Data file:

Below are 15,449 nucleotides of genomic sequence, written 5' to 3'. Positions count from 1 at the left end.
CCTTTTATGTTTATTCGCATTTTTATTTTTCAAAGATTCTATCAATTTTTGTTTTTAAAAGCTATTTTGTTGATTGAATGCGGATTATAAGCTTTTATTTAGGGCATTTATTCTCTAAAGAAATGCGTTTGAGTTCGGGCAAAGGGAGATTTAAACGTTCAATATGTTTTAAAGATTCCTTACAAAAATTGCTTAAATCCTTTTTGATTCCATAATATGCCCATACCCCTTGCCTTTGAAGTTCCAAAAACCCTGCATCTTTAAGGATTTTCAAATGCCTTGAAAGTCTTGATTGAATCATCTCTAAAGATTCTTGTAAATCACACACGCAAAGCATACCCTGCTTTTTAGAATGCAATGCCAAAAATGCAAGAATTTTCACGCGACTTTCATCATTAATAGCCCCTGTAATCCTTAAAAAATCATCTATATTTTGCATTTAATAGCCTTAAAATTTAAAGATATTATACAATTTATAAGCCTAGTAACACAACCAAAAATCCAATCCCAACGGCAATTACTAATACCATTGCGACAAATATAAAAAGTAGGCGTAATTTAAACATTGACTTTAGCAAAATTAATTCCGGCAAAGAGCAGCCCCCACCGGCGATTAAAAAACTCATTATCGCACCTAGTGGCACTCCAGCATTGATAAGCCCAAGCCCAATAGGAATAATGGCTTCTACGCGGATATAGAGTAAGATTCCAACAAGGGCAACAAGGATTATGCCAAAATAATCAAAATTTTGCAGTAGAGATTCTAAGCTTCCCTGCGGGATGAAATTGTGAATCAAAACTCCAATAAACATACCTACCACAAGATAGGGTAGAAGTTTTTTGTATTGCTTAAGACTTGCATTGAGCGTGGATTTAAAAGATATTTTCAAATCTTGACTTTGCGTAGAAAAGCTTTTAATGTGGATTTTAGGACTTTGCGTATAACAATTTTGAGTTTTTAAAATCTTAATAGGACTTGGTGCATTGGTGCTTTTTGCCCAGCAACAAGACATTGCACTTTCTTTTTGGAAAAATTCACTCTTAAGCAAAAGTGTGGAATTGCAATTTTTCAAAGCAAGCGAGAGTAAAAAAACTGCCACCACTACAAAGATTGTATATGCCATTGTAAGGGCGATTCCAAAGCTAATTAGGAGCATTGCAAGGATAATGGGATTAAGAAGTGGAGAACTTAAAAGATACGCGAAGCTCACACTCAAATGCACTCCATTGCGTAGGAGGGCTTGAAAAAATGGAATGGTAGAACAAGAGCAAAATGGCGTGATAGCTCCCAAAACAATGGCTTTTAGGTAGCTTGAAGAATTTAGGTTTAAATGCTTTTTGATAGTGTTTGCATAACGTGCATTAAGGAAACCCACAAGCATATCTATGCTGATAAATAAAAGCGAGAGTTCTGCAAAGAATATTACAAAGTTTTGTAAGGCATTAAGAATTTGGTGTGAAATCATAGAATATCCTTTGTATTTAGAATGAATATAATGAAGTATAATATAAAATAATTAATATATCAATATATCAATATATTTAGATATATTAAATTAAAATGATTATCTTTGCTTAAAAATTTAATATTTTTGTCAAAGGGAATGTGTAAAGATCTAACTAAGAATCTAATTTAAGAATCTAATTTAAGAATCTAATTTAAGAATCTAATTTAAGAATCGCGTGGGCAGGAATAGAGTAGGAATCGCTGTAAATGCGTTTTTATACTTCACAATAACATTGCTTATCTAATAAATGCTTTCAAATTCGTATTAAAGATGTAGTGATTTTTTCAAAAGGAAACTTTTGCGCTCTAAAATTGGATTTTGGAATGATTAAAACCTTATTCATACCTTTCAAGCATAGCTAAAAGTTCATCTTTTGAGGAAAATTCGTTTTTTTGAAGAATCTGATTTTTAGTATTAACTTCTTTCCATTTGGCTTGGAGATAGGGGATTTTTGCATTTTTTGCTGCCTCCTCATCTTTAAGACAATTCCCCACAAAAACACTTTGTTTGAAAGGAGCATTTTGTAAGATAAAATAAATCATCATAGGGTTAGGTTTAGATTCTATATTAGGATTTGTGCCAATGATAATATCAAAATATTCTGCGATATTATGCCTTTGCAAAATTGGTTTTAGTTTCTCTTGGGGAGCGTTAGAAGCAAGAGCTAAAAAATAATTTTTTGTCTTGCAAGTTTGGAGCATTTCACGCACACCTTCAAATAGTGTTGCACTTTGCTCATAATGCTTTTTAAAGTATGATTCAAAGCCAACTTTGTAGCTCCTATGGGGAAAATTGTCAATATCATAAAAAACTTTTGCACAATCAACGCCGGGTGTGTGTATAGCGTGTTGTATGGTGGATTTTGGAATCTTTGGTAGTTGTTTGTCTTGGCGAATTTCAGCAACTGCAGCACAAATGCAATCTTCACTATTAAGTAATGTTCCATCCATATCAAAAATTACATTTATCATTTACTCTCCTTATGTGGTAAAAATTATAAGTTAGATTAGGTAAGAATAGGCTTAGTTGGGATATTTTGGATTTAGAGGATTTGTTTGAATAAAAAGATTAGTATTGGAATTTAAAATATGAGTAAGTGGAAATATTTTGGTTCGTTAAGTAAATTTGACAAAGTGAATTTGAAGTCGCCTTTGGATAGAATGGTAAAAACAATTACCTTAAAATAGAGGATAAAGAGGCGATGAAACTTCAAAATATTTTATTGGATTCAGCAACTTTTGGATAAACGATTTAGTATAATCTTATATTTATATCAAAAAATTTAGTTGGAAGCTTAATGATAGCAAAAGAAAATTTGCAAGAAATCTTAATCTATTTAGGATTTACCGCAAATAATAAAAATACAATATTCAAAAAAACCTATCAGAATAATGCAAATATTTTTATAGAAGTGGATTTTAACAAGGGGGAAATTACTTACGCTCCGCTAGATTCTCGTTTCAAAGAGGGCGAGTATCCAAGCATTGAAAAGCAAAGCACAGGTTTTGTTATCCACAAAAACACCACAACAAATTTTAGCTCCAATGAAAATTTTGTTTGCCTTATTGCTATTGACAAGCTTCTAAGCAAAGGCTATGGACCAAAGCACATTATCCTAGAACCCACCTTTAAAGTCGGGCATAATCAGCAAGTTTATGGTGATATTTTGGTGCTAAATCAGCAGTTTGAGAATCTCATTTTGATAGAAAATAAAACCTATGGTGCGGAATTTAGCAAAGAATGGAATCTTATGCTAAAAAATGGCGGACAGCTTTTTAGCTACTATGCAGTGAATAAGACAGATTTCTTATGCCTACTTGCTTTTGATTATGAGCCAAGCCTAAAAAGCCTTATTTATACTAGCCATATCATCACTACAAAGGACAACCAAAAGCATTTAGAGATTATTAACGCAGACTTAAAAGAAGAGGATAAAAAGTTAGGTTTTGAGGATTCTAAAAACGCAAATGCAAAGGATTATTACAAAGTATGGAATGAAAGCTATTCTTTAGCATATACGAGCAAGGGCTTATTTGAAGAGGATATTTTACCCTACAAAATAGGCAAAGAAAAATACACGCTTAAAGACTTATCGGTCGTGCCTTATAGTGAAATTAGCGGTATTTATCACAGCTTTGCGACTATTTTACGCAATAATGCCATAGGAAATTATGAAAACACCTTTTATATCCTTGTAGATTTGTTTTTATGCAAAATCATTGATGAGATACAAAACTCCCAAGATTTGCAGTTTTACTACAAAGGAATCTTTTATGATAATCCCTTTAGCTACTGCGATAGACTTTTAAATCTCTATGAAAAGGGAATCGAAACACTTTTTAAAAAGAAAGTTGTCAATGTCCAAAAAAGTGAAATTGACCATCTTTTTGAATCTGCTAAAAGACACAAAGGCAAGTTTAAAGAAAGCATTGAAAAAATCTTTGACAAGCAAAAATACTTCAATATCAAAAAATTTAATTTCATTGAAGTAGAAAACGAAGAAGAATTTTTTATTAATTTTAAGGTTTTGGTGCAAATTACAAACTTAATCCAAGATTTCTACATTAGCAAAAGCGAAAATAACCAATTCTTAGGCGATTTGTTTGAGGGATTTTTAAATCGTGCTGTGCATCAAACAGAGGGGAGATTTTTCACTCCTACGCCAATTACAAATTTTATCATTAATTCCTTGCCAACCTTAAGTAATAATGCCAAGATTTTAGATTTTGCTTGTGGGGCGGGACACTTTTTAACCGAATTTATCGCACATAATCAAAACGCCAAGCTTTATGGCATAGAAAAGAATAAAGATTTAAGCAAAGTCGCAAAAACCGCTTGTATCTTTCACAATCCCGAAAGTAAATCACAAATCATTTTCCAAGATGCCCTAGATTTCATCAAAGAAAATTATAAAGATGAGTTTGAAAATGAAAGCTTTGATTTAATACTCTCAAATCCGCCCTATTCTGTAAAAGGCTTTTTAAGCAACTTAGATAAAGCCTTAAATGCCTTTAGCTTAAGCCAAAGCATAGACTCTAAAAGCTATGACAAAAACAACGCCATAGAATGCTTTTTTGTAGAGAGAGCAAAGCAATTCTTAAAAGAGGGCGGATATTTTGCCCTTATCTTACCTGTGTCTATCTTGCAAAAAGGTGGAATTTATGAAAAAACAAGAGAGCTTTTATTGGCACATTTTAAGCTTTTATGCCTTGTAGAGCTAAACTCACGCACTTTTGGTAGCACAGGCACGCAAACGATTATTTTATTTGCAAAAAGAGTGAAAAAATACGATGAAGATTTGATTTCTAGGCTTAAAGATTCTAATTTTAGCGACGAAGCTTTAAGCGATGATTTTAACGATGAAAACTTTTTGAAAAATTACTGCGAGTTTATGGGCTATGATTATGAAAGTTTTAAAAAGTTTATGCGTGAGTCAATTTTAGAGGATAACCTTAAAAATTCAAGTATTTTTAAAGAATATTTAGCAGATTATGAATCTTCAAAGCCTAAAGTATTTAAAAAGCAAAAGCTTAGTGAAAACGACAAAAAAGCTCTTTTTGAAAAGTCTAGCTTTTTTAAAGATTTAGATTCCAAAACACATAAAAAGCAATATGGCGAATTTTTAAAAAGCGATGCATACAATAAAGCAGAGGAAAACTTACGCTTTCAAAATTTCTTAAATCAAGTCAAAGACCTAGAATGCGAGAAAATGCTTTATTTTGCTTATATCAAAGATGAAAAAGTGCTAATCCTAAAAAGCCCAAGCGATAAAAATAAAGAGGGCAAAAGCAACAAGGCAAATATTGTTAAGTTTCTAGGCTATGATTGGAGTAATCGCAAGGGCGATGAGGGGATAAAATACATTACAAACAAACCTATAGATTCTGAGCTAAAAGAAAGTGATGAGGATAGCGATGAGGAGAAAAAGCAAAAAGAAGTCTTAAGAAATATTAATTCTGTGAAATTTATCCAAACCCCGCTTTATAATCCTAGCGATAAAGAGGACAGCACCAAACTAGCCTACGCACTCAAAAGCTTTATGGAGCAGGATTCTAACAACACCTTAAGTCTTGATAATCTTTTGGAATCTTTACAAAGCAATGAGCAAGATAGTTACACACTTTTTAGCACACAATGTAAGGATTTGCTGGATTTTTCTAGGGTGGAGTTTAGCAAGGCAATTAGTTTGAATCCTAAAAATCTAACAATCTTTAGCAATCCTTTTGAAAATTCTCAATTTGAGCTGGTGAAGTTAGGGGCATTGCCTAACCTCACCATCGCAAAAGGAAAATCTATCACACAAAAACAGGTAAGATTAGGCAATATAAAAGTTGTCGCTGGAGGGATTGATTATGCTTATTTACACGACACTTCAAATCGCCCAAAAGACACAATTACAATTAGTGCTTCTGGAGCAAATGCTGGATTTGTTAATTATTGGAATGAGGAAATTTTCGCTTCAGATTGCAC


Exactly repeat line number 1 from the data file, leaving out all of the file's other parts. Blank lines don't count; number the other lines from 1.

Below are 15,449 nucleotides of genomic sequence, written 5' to 3'. Positions count from 1 at the left end.